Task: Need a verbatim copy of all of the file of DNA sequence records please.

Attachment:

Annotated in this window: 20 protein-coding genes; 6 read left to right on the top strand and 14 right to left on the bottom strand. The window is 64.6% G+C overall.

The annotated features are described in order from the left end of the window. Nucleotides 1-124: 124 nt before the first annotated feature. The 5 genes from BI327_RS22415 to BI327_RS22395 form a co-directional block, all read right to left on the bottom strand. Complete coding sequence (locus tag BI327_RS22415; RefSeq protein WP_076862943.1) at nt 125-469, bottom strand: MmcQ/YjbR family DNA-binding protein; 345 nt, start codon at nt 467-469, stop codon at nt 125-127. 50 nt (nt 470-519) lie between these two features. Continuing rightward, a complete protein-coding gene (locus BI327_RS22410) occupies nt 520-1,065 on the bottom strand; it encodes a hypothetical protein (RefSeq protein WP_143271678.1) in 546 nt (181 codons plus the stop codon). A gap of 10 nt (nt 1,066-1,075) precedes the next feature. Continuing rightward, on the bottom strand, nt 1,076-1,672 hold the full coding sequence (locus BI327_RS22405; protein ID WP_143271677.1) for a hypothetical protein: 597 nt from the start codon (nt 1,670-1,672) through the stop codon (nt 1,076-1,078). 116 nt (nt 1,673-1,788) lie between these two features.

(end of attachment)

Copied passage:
Annotated in this window: 20 protein-coding genes; 6 read left to right on the top strand and 14 right to left on the bottom strand. The window is 64.6% G+C overall.

The annotated features are described in order from the left end of the window. Nucleotides 1-124: 124 nt before the first annotated feature. The 5 genes from BI327_RS22415 to BI327_RS22395 form a co-directional block, all read right to left on the bottom strand. Complete coding sequence (locus tag BI327_RS22415; RefSeq protein WP_076862943.1) at nt 125-469, bottom strand: MmcQ/YjbR family DNA-binding protein; 345 nt, start codon at nt 467-469, stop codon at nt 125-127. 50 nt (nt 470-519) lie between these two features. Continuing rightward, a complete protein-coding gene (locus BI327_RS22410) occupies nt 520-1,065 on the bottom strand; it encodes a hypothetical protein (RefSeq protein WP_143271678.1) in 546 nt (181 codons plus the stop codon). A gap of 10 nt (nt 1,066-1,075) precedes the next feature. Continuing rightward, on the bottom strand, nt 1,076-1,672 hold the full coding sequence (locus BI327_RS22405; protein ID WP_143271677.1) for a hypothetical protein: 597 nt from the start codon (nt 1,670-1,672) through the stop codon (nt 1,076-1,078). 116 nt (nt 1,673-1,788) lie between these two features.